Friday, April 22, 2011


I found a ticket for a Las Vegas monorail in a jacket pocket the other day. On the back of it, somebody has written this little sentence in biro:

“This is a fact: James Bond is always cool.”

I don’t think it’s my handwriting, but I really can’t be sure. It certainly sounds like me, because I could agree more. James Bond IS always cool.


We get the Bond we deserve – there was a brute and arrogant Connery for a sharp and harsh sixties who was a bit cooler than all his successors, but sometimes it got a little bit too cold. So it all kicked off again with a surprisingly timeless Lazenby interlude and a pointless return for Connery, before a more laid-back and slick Moore came on board for a groovy seventies.

Moore is a little uncool right now, but his kind of ironic wryness will come back into fashion again. The only problem with this approach to Bond is that it cannot help falling into silliness, so the series went back to exquisite hardness from Dalton in the eighties in two movies that were too serious for their own good, but funny in a straight-faced way. Brosnan brought it into the 21st century with some post ironic charm and steely determination, but also degenerated into boring silliness.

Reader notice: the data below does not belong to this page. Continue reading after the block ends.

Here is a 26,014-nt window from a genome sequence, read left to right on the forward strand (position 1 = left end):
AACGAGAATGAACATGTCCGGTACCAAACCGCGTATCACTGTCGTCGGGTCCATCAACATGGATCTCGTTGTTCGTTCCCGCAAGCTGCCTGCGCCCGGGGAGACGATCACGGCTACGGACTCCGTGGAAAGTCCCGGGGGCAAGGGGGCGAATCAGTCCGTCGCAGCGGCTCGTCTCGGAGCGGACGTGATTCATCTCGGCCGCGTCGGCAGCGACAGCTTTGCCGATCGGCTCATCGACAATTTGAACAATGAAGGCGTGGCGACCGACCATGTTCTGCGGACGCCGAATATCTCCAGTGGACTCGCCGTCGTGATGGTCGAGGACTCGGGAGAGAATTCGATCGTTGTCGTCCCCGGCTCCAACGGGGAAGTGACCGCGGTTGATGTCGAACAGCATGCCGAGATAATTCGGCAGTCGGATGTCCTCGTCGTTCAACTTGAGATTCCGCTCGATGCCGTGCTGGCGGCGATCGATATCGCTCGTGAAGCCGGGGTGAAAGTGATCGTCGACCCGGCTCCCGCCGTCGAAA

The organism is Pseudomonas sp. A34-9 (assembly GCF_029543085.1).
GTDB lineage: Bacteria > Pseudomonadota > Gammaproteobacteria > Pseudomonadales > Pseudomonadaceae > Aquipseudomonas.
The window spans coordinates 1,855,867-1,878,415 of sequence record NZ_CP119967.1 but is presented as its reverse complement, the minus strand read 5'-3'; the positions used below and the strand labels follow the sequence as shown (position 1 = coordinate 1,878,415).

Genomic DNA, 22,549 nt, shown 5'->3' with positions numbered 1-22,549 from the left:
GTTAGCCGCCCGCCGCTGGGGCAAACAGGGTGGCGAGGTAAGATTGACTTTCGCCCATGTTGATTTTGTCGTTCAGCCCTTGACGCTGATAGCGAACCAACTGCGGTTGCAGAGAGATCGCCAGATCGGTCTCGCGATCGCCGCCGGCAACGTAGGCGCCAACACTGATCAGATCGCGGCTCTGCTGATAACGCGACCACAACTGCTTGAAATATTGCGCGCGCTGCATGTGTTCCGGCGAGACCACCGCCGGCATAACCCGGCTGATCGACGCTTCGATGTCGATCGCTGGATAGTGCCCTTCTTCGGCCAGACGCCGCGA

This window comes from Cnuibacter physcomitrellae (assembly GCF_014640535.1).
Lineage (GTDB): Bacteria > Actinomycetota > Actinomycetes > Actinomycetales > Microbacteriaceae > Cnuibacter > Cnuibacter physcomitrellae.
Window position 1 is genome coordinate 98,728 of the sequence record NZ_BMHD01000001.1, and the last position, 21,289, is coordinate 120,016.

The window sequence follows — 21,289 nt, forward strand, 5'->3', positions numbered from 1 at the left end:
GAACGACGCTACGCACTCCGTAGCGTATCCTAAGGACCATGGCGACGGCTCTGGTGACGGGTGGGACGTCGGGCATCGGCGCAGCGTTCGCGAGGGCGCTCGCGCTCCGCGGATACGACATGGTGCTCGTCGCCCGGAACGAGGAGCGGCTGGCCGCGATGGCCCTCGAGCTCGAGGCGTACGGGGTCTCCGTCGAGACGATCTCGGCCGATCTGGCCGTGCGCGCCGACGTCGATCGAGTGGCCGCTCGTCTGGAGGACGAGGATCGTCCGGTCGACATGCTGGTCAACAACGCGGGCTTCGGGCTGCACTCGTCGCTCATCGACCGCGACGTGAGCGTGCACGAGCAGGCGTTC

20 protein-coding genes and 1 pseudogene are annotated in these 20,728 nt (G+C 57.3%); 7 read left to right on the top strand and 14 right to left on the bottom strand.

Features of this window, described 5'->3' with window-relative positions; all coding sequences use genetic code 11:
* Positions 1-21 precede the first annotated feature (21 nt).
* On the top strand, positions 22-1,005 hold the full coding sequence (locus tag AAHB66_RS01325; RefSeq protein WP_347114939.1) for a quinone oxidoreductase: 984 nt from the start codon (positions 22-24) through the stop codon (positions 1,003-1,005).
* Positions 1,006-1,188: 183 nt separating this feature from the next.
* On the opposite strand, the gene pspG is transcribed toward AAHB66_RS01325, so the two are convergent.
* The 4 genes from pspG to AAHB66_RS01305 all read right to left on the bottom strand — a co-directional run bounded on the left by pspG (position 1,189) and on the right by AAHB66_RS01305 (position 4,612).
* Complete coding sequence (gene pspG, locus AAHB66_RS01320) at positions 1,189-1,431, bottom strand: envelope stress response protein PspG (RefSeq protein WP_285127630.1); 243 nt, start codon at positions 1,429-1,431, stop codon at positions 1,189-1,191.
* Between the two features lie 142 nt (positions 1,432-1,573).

But just like Doctor Who, the current Bond is always my favourite, because it’s always new and interesting and fresh. I saw Casino Royale on the morning of the day I got married, and I was still buzzing from it while waiting for the ceremony to start. Quantum of Solace was another occasional step into murky confusion that the series has always made, but Daniel Craig is a powerful presence.

He had me at the bit in Casino Royale where he leaps from one tall crane to another over a perilous drop, a solid and brutal unstoppable force. And then there was the remarkable moment where he emerged from the surf and everybody in the cinema – men and women – went “Phwoar!” But it was the crash to credits at the very end of the film that meant Craig was the best Bond ever (until the next one, of course).

It’s in that split-second gap between Craig uttering the most iconic of iconic movies lines and the moment that the Bond theme, arguably the best in the business, finally kicks in.

There had been a conspicuous absence of the music during the film, but by the end Craig’s Bond has been put through the wringer, been betrayed, tortured and fucked over, and he still comes back in a fine-looking suit and a giant fuck-off gun, with a cool smirk and hard eyes..